How to Position Yourself for the Top

I see a lot of resumes, typically those of mid- to senior-level professionals from numerous industries. My most common takeaway from their resumes:

“Your resume doesn’t show the strength of your background.”

If you want to get close to or at the C-suite level, it’s not enough to list your accomplishments. Even though you’re often not applying through regular online channels, you must make it clear that you have the skills required for the level you’re targeting.

I’ve worked with many people going for the top, and by focusing on the skills companies look for at those levels, we’ve seen a lot of successes, including a senior director who became the COO of a start-up and the CFO of a small firm who became a VP in a $12B company.

What skills do I need to highlight?

There are three key skills that are almost universally desired in any executive. Other knowledge will be particular to your industry, but can be made explicit when you use examples to support these universal skills. They are:

• Leadership (people, financials, expertise)

• Strategic planning (short- and long-term business plans, innovation/process improvement)

• Change management (communication)

How can you position yourself the right way in your resume?

Leadership

People management. You usually progress through a career managing your own work to managing projects to overseeing the work of others to direct management of people. If you have not yet managed others directly, you need to highlight the biggest projects and work of others that you’ve managed. If you do supervise others, elaborate on your responsibilities and examples of your management style. Here are some things to consider:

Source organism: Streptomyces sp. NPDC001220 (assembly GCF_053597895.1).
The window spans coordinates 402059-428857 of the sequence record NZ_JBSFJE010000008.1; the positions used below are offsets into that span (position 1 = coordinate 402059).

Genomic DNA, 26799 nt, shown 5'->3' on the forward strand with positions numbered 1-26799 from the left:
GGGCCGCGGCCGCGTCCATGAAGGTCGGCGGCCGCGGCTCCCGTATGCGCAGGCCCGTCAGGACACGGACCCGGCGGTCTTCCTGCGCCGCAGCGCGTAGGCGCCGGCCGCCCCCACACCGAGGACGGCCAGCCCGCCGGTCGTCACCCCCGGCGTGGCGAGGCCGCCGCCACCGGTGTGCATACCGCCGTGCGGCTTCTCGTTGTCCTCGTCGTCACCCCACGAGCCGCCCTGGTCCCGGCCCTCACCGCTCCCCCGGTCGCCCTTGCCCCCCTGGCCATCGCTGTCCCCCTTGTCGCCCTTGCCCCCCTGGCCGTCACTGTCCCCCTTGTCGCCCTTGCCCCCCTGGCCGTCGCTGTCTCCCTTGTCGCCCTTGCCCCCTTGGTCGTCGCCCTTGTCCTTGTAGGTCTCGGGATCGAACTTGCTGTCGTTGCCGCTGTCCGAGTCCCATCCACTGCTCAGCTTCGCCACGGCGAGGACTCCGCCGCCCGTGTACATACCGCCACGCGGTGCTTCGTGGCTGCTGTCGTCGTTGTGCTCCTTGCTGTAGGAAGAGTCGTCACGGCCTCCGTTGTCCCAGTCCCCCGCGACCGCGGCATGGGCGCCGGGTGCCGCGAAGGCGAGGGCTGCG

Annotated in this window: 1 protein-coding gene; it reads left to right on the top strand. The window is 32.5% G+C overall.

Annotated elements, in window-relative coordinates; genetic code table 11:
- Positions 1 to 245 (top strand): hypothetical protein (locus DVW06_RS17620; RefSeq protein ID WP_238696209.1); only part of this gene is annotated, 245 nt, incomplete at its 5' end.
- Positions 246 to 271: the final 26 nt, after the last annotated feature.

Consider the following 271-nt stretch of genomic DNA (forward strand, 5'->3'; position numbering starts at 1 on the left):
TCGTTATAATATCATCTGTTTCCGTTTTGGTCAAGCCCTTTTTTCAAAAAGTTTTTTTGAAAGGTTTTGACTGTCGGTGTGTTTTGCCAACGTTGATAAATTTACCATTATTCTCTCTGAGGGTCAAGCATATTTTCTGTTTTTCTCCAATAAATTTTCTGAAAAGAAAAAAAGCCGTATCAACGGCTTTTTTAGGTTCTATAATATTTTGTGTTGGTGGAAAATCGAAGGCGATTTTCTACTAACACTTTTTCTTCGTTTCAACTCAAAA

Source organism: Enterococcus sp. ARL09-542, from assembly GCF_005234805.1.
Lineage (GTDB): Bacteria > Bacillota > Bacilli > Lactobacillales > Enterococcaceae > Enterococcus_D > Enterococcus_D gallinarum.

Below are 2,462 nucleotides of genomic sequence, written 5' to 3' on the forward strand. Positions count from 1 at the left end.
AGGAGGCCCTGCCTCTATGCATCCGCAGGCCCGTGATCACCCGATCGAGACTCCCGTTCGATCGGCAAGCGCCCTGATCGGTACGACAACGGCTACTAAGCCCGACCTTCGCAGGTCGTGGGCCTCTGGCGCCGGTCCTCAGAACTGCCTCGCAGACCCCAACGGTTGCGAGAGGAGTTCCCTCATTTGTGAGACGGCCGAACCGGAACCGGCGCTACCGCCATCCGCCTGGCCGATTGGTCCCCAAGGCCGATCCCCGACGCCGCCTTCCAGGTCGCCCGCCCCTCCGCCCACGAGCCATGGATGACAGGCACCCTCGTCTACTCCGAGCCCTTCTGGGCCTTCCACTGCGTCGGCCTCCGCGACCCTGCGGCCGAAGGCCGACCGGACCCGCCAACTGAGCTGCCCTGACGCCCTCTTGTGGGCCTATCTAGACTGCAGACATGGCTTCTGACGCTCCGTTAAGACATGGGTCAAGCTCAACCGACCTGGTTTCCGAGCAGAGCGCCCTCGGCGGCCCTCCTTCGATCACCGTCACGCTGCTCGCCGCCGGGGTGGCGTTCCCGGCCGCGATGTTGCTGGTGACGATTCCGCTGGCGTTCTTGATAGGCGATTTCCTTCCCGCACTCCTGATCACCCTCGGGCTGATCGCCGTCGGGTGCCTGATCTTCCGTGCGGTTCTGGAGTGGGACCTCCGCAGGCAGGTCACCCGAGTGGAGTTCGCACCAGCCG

1) Do you coach and mentor your staff on how to improve performance, get promoted, and/or professional development opportunities? Be as specific as possible.

2) Are you evaluating their performance on a regular basis, and in what way? Do you hold regular meetings with individuals and teams to advise them and obtain their feedback?

Financials. There are a number of ways of looking at financial management and leadership. You may be creating budgets and ensuring teams stay within them, or in charge of a business unit, tracking profit and loss. Whatever it is, be clear about what you manage and size. Keep in mind:

1) While the exact numbers are often confidential, you can say “multi-million” or “around” to include an estimate.

2) You can also use percentages to describe increases in sales or profit year-on-year, or the amount of cash you saved by coming in under budget on a project.

Expertise. In many industries, you’d refer to this as thought leadership, but I know a lot of people don’t like that term. What I’m referring to here are opportunities that you have to share your expertise. It could be:

1) informal or formal internal presentations;

2) public speaking engagements;

3) blogs or articles that you author; and/or

4) engagement with C-suite executives (e.g., meetings, briefings, reports).

If you haven’t done these things, think about what issues colleagues approach you about, i.e., for what concerns are they seeking your help?

Strategic planning

Short- and long-term business plans. If you’re involved in meetings and planning for the future of the department or business overall, you’re part of creating business plans. Be as specific as you can about the executives you’re working with and your part in the planning process. Consider:

1) Are you reporting on past performance and recommending future courses of action?

2) Are you analyzing past and current data to inform future plans for the business?